Sometimes I get obsessive about canning and filling my freezers. I make a point to get to it the markdowns at the meat counter and in the produce department. You get great deals that way. The butcher was marking meat down as I was making my selection today. I simply handed him my purchases and he checked the date and marked it right then. If I had been five minutes earlier, I’d have paid thirty percent more. It made my day. I make sure to watch the dates in he freezer and can the meat up if it’s been there a few months. I buy whole turkeys after the holidays, bake them, and can the turkey and broth. I still have four quarts of canned turkey from Christmas. It makes great soup, turkey salad, pot pies, and casseroles.
Yesterday I got twenty pounds of assorted apples off the markdown rack for six dollars. I canned seven quarts of apple pie filling, five pints of apples in light syrup and juice and five pints of apple jam from the peelings. It’s incredible to think of all that produce for just six dollars. I’d cooked two pounds of dried navy beans and pork the night before, so I canned four quarts of beans as long as I had the canners out. I’d been wanting to can sausage gravy, so I made a batch and canned two quarts of that, as well. It turned out great! The main thing to remember when canning meat, is that it has to process at least ninety minutes at ten to fifteen pounds pressure to kill off microbes. Vegetables and fruit take far less time, so they will fall apart if you process them with at the same time as meat.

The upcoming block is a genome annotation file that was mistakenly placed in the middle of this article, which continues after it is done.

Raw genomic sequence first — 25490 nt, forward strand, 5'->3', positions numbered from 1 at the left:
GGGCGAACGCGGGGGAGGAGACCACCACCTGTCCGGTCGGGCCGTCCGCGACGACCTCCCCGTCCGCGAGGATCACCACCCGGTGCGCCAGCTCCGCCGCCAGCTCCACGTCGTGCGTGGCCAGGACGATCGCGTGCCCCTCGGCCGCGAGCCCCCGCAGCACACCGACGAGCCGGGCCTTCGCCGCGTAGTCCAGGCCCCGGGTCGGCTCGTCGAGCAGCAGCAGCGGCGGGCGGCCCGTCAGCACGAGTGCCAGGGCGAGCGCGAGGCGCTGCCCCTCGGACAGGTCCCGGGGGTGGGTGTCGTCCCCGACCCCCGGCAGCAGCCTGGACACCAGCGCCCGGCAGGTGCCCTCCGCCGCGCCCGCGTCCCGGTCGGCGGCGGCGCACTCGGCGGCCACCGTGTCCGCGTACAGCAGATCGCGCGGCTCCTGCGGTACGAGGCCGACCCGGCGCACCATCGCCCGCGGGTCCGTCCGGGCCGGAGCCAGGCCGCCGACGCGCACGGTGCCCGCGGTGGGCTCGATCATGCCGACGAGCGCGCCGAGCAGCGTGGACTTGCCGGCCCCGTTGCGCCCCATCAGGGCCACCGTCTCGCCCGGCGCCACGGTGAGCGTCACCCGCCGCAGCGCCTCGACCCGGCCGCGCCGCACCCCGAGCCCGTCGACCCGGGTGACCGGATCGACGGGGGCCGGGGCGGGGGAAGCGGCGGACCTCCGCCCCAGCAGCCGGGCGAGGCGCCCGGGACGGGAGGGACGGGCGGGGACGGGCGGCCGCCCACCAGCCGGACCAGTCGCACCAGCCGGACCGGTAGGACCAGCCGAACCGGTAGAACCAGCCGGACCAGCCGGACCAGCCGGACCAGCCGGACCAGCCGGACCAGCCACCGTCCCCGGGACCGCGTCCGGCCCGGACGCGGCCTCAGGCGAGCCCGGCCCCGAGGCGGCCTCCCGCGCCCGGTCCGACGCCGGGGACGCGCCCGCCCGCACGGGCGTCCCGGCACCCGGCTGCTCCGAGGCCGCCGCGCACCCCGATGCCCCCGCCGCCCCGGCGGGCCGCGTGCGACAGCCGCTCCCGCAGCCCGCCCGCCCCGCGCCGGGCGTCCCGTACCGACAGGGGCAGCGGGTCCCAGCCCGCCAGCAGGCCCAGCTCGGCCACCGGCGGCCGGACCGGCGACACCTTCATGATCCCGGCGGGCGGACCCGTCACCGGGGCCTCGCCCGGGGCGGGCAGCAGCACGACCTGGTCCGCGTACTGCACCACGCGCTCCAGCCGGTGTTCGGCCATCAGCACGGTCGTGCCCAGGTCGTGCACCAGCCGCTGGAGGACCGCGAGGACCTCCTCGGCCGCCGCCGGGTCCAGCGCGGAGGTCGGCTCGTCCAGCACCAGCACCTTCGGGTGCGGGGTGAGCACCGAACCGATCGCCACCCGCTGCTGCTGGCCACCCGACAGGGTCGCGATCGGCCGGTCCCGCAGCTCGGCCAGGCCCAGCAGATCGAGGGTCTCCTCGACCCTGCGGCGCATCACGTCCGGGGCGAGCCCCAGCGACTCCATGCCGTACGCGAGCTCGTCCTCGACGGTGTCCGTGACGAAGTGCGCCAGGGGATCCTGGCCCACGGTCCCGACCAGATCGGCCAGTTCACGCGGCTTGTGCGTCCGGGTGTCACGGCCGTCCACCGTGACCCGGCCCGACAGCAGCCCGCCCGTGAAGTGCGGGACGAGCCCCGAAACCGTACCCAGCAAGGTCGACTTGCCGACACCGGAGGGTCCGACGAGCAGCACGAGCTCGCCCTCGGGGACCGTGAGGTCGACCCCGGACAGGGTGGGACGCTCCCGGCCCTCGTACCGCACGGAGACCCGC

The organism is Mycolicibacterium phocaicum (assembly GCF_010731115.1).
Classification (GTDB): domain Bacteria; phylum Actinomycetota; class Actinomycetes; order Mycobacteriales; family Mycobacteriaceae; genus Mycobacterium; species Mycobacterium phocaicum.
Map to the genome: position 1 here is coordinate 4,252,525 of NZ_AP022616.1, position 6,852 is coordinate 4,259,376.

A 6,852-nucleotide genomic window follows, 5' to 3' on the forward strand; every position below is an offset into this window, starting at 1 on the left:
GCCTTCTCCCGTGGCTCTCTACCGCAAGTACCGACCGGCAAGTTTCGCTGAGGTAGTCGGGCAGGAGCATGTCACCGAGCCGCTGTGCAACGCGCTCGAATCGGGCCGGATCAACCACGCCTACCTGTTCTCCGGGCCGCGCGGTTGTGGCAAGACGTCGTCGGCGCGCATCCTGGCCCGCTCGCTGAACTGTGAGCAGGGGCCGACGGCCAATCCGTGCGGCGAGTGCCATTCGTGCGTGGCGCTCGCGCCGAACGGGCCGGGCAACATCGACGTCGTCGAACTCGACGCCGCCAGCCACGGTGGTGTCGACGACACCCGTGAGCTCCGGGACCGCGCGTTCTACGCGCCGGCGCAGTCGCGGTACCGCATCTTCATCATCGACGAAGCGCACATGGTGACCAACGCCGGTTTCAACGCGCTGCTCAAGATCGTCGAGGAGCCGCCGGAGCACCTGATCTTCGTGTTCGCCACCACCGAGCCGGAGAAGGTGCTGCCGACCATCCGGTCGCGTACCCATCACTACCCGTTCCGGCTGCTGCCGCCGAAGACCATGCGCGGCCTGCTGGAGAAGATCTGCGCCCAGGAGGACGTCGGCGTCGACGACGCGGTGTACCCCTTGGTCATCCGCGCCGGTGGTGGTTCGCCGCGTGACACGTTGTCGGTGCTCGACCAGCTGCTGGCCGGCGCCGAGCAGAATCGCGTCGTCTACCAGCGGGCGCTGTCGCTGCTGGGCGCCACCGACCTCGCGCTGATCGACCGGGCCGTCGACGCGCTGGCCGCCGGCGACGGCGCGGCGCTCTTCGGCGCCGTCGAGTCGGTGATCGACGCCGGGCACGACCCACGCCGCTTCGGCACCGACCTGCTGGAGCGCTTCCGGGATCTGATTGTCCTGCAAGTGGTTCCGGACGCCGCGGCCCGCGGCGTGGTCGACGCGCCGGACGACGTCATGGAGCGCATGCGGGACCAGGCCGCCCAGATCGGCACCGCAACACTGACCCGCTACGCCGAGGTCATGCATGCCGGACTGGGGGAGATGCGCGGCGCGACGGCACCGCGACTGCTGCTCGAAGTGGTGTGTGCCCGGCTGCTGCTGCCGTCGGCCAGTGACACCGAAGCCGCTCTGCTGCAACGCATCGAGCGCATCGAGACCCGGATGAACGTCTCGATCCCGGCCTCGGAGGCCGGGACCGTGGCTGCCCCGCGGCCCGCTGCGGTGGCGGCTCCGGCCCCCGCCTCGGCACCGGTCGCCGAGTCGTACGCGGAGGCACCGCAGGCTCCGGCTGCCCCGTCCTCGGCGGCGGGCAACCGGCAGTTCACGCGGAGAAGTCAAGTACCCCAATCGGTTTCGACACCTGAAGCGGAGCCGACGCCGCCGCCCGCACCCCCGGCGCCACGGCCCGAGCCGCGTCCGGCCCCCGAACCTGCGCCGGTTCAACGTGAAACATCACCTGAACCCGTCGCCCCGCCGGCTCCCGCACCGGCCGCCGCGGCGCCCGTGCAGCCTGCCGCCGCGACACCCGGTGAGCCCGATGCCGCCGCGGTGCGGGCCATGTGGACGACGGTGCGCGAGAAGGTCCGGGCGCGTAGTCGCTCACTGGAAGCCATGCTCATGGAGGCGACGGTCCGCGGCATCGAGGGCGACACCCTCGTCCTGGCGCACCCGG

I have two of these pressures canners, so I can can fourteen quarts at once. I have an smaller canner I can use for pints or smaller. Should you stumble up on a used pressure canner, you can find replacement parts easily on line. You can also find brand specific instructions and parts lists on line.
Bud built shelves in the garage for storage. I mark and date jars with Sharpy.